Vehicle write-off codes to be updated

Vehicle write-off codes to be updated

Aims to remove more unsafe vehicles from the road and provide clarity for used-car buyers

New car write-off categories for vehicles are being introduced on 1 October 2017, replacing the current A, B, C and D system.

The new write-off categories will be:

  • A – Scrap
  • B – Break
  • S – Structurally damaged repairable
  • N – Non-structurally damaged repairable

The new system has been agreed after two years of discussion between insurers, vehicle manufacturers, police and the salvage industry. It aims to take more dangerous vehicles off the road, and make the “total loss” classification more transparent for consumers buying used cars.

What the new categories mean

There’s actually no change to categories A (scrap) and B (break), which are explained in full here. These categories are for more severely damaged vehicles which can’t ever go back on the road.

The biggest difference is in the new categories S and N.  The complexity and cost of repairing modern vehicles can easily lead to insurers writing off cars with relatively minor damage. Categories S and N shifts the focus from the cost of repair to the type of structural damage, i.e. cosmetic, light damage or structural.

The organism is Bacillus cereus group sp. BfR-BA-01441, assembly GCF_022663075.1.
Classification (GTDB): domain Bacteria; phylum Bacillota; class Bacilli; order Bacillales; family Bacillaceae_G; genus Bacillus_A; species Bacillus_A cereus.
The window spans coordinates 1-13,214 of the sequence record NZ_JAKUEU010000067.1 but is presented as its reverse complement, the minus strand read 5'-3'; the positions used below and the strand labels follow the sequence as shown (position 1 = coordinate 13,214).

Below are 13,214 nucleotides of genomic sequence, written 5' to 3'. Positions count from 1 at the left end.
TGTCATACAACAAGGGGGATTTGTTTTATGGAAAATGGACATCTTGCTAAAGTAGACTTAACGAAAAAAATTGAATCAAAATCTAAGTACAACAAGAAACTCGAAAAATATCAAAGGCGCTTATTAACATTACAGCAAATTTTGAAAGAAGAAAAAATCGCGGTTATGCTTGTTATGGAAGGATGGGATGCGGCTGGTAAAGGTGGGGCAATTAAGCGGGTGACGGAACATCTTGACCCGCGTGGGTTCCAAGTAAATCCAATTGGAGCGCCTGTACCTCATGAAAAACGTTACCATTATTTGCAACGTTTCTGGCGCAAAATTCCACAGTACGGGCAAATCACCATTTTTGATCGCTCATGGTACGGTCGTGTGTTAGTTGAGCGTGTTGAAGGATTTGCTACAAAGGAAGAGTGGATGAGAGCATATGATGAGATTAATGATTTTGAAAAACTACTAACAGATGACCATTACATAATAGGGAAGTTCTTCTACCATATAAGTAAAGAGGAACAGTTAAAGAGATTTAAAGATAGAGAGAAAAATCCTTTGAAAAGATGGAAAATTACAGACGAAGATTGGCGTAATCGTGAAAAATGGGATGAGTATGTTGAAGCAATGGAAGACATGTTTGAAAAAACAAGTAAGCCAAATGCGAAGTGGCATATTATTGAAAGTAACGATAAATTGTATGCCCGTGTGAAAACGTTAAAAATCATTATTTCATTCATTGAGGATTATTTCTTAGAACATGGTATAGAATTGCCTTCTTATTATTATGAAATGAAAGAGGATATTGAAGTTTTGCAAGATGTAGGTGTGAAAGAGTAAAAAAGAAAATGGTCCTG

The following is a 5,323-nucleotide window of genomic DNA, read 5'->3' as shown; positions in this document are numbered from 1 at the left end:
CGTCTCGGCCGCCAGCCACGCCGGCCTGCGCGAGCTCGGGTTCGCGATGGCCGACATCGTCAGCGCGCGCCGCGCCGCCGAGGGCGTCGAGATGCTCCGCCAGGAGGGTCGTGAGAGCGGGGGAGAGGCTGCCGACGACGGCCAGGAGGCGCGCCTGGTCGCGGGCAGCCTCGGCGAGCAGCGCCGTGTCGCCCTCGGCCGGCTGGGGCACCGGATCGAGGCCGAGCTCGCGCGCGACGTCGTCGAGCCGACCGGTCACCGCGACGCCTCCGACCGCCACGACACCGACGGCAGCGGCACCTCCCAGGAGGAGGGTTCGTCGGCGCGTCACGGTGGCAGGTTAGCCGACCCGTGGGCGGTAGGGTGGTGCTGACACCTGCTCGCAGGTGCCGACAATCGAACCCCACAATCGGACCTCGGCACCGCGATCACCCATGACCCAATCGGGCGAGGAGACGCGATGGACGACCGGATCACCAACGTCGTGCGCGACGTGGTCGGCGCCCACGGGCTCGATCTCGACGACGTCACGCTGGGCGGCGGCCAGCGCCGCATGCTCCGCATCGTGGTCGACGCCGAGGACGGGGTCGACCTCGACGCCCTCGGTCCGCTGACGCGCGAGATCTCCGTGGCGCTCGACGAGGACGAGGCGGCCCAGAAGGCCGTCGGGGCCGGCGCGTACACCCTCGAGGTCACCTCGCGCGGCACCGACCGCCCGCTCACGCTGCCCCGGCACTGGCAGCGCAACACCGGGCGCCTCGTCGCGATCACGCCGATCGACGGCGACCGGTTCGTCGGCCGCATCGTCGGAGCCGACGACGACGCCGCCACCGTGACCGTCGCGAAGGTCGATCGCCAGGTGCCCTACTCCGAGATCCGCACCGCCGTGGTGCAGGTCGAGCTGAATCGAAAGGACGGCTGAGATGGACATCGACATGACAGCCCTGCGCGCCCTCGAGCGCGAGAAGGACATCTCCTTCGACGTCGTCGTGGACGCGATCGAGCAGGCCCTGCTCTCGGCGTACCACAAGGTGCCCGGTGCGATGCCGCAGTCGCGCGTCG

It’s hoped the changes will make it easier for buyers to understand the history of a vehicle they’re considering buying, and why an insurer has written it off.

The new system also introduces minimum qualifications for anyone who assesses and grades total loss vehicles.

A major drawback of the write-off system

The write-off codes set out “best practices” but they’re not currently bound by legislation, meaning there is nothing to stop unscrupulous repairers in the salvage trade putting vehicles that should have been scrapped back on the road.

Never-the-less, the efforts of all the stakeholders involved in creating the new codes demonstrates a desire to move with the times.

Tamzin Isacsson, Director of Communications at the Society of Motor Manufacturers and Traders (SMMT) said,

“Manufacturers design and build vehicles to the highest possible safety standards. Today’s announcement is a positive and significant step by industry, insurers and governing bodies to further improve safety on our roads and ensure there is clarity on whether an accident-damaged vehicle is fit for repair or should be scrapped.”

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Released On 18th Jul 2017

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